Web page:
If the EU Head of Cabinet does not understand that the wriggle room in this proposed ACTA format is as potentially disastrous as a single monetary policy without a symbiotic fiscal policy then he lives in a parallel universe.”

    Or worse, that the EU is hand-in-glove with the villains. By their actions let they be judged, and judging from the EU Commissions (CION) actions, they are ‘for’ business and ‘against’ the people. “Transparency” has not been transparent, it has been partial transparency.

    Civil society has not had a deep role in the negotiations of ACTA, business by comparison, has. Even the European Parliament is handed heavily redacted key documents re. ACTA yet CION still insists negotiations have been transparent.

    Legislation should be concise and specific. No amount of snake-oil-salesmanship can vanish the facts when it is not. the Law of Unintended Consequences thrive on vague laws.

  9. smartness

    No, we do not need governments to protect us online. We are adults with international rights, not children. The government should not take on the role of a nanny. The government’s so called “protection” more often than not turns out to be government sponsored thought control.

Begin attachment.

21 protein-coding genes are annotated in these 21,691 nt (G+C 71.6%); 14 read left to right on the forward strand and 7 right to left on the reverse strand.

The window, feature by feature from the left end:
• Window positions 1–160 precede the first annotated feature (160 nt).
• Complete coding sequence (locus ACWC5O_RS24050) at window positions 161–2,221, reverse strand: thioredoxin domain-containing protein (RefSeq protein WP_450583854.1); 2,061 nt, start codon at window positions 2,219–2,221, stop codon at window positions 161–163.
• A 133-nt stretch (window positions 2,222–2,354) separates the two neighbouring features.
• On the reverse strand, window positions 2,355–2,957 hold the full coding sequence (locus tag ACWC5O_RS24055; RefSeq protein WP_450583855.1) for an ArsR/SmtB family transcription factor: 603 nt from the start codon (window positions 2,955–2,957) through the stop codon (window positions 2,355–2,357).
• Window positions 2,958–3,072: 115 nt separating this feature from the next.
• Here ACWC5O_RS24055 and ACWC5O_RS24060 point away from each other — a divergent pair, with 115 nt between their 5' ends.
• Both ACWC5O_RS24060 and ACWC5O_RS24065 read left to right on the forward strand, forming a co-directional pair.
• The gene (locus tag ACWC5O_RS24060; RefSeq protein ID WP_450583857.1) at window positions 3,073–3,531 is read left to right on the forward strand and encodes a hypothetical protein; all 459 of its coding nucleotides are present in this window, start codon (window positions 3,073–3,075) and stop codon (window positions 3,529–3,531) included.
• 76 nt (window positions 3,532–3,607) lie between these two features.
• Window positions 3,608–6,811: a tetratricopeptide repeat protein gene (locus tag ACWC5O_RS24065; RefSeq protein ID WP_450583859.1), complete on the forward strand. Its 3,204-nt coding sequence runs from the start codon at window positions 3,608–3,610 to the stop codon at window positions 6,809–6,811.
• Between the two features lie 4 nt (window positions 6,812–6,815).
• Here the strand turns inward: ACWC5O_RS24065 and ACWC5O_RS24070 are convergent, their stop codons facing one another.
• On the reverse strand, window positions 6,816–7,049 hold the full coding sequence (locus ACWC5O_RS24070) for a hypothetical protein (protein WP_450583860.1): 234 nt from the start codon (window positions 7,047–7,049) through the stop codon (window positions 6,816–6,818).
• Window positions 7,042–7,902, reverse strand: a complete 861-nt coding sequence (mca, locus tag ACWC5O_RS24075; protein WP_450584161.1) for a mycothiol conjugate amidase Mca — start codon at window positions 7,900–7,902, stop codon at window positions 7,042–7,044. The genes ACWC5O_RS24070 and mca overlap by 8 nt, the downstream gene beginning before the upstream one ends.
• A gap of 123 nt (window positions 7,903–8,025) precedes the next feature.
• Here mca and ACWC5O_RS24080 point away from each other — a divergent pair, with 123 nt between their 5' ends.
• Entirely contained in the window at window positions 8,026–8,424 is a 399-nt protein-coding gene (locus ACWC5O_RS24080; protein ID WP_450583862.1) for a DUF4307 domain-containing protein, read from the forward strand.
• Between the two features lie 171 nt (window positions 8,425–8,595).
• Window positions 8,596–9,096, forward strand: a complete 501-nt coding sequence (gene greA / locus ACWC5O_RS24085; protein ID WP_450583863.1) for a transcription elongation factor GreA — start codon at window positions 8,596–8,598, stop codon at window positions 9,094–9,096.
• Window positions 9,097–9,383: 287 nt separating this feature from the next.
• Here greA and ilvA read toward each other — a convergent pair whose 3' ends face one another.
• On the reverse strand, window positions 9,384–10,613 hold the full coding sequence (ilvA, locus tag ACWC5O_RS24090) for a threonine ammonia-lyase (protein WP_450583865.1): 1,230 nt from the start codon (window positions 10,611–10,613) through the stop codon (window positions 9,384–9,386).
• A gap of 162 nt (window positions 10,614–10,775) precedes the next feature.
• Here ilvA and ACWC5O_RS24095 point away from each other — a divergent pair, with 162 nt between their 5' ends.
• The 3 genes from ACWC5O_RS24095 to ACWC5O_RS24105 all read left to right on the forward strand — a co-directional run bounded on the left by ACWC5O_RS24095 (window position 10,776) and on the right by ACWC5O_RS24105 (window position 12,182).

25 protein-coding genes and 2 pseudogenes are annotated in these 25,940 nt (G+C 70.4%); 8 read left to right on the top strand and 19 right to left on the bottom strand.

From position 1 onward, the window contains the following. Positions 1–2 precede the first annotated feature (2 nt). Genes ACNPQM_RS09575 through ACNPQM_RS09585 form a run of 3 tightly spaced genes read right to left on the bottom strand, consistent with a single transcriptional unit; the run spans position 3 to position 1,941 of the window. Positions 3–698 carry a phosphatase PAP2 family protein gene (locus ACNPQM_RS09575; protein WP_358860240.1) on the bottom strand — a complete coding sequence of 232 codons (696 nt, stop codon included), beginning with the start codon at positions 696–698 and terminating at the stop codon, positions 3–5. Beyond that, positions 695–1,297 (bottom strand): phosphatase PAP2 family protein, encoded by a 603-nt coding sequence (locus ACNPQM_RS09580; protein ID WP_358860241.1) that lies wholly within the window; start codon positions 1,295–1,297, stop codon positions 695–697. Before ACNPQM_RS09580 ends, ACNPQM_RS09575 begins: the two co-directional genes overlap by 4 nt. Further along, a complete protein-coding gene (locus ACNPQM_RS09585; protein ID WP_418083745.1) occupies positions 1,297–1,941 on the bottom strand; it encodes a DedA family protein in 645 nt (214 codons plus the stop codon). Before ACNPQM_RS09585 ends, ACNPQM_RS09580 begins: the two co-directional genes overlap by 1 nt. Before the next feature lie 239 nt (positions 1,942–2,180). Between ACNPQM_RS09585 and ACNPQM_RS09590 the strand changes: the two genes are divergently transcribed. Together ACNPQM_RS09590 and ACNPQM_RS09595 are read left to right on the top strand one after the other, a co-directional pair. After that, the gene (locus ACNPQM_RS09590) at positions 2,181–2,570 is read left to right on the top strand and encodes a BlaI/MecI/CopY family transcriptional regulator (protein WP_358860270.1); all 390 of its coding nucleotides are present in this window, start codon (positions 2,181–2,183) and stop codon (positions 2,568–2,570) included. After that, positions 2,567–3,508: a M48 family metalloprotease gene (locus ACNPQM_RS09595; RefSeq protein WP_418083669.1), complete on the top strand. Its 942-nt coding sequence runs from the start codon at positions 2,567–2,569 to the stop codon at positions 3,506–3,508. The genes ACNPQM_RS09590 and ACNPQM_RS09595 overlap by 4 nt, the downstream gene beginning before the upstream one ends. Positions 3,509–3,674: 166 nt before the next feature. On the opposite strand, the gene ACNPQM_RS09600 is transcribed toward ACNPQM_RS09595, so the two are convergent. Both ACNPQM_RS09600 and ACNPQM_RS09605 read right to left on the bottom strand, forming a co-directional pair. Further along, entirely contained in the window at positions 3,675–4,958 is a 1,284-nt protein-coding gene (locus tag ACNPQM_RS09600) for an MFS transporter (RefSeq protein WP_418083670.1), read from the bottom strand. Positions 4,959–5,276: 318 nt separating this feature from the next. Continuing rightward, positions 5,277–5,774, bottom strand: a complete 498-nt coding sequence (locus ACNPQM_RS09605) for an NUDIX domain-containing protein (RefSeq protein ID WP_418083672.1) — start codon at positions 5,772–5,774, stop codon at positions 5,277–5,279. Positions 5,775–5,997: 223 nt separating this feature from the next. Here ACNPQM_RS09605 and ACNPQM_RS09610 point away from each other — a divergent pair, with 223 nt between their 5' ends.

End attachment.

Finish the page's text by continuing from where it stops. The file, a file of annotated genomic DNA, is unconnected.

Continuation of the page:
10. Ben

    Governments will never be able to regulate the entire internet, it is a endless task to moderate it and by aiming to do so governments set themselves goals that are effectively impossible.
    If governments want to protect people online the best way to go about this is to educate people to use their common sense when online, If someone goes on the internet they should be aware that they run the risk of happening across content that they probably don’t want to see.

required
required Your email will not be published

Leave a Reply

Your email address will not be published. Required fields are marked *

You may use these HTML tags and attributes: <a href="" title="" rel=""> <abbr title=""> <acronym title=""> <b> <blockquote cite=""> <cite> <code> <del datetime=""> <em> <i> <q cite=""> <strike> <strong>

Notify me of new comments. You can also subscribe without commenting.

More debates from this series – Arguments for and against EU data protection rules View all